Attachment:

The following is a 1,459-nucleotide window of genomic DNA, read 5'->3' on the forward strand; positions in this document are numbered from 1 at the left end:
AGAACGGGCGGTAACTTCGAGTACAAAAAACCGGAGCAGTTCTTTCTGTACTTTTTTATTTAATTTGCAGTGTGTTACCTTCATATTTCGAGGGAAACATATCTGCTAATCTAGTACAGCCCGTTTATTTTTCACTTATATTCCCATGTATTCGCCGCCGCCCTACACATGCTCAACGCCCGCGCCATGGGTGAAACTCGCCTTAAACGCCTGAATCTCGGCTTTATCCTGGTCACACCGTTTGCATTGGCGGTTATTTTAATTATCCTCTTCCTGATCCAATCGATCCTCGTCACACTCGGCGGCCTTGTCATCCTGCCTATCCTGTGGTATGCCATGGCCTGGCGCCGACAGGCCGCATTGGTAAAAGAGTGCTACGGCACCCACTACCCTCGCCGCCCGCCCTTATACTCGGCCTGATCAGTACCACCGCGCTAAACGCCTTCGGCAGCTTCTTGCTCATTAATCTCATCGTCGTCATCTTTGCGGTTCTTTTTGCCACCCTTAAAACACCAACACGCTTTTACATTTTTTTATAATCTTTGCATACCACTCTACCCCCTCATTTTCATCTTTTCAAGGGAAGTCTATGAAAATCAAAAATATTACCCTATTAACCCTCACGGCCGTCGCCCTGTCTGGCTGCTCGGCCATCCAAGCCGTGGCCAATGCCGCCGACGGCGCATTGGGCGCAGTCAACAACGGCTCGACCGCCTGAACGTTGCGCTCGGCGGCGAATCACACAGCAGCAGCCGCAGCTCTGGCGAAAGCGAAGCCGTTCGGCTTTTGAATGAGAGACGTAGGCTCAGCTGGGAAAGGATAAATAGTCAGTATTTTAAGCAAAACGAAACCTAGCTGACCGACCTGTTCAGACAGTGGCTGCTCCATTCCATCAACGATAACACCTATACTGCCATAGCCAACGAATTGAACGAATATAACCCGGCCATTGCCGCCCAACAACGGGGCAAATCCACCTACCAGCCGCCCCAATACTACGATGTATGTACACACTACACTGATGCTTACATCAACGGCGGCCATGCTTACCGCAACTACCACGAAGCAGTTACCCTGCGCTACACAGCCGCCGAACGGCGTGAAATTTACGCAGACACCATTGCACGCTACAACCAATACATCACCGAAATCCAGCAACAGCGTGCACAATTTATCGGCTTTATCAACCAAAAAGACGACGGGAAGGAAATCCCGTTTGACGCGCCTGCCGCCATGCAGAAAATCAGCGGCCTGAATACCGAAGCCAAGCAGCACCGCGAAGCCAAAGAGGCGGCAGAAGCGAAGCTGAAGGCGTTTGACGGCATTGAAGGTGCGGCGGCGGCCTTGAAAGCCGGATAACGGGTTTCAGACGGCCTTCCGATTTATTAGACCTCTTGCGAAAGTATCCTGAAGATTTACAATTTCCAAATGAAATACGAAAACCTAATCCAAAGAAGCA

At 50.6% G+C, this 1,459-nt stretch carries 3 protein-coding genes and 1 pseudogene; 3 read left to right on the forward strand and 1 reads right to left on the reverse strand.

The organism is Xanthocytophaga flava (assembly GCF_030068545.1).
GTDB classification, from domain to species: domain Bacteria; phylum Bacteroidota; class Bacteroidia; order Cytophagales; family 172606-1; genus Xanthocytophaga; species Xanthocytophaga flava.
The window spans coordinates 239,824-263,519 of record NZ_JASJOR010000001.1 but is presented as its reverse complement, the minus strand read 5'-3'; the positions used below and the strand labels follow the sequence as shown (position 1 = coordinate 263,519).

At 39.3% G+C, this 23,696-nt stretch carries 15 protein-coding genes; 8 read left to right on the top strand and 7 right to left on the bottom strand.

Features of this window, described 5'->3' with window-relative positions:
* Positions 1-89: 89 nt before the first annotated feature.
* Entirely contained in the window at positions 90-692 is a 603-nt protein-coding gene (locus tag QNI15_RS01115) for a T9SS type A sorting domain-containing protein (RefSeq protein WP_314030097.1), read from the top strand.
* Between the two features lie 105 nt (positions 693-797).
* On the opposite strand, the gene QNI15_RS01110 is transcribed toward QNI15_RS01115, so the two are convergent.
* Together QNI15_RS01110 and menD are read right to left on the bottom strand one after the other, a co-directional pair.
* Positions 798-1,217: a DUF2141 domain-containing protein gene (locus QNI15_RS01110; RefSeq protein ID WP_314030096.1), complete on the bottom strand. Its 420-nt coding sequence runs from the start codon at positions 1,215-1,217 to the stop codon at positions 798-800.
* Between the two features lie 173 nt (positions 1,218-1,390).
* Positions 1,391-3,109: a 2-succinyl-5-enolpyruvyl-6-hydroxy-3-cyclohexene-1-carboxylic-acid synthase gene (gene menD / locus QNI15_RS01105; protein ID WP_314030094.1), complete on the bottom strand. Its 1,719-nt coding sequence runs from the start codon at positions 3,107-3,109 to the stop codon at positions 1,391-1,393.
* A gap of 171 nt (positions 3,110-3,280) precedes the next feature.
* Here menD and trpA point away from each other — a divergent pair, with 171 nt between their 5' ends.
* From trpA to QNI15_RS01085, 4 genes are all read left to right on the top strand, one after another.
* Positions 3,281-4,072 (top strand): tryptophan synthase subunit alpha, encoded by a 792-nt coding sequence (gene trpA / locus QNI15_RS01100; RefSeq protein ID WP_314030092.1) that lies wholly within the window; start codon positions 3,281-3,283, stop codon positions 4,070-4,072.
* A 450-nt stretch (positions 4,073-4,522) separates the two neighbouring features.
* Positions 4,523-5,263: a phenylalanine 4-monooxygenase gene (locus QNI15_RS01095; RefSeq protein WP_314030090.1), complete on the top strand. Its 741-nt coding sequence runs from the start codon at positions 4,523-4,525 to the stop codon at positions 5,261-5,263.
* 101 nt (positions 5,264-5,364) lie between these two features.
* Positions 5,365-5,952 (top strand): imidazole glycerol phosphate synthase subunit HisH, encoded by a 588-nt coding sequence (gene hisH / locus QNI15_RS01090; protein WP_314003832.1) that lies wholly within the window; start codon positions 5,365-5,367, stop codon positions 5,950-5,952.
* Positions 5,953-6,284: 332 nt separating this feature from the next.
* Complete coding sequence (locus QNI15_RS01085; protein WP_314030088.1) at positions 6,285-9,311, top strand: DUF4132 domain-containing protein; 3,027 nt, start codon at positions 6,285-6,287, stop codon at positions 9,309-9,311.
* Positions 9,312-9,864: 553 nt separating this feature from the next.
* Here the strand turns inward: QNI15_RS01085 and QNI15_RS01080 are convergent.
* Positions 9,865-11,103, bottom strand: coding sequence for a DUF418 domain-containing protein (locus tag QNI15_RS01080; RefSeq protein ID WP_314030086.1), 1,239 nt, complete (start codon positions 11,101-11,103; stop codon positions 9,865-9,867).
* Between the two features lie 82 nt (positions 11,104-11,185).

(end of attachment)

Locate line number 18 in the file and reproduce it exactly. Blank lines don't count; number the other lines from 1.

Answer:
* Here menD and trpA point away from each other — a divergent pair, with 171 nt between their 5' ends.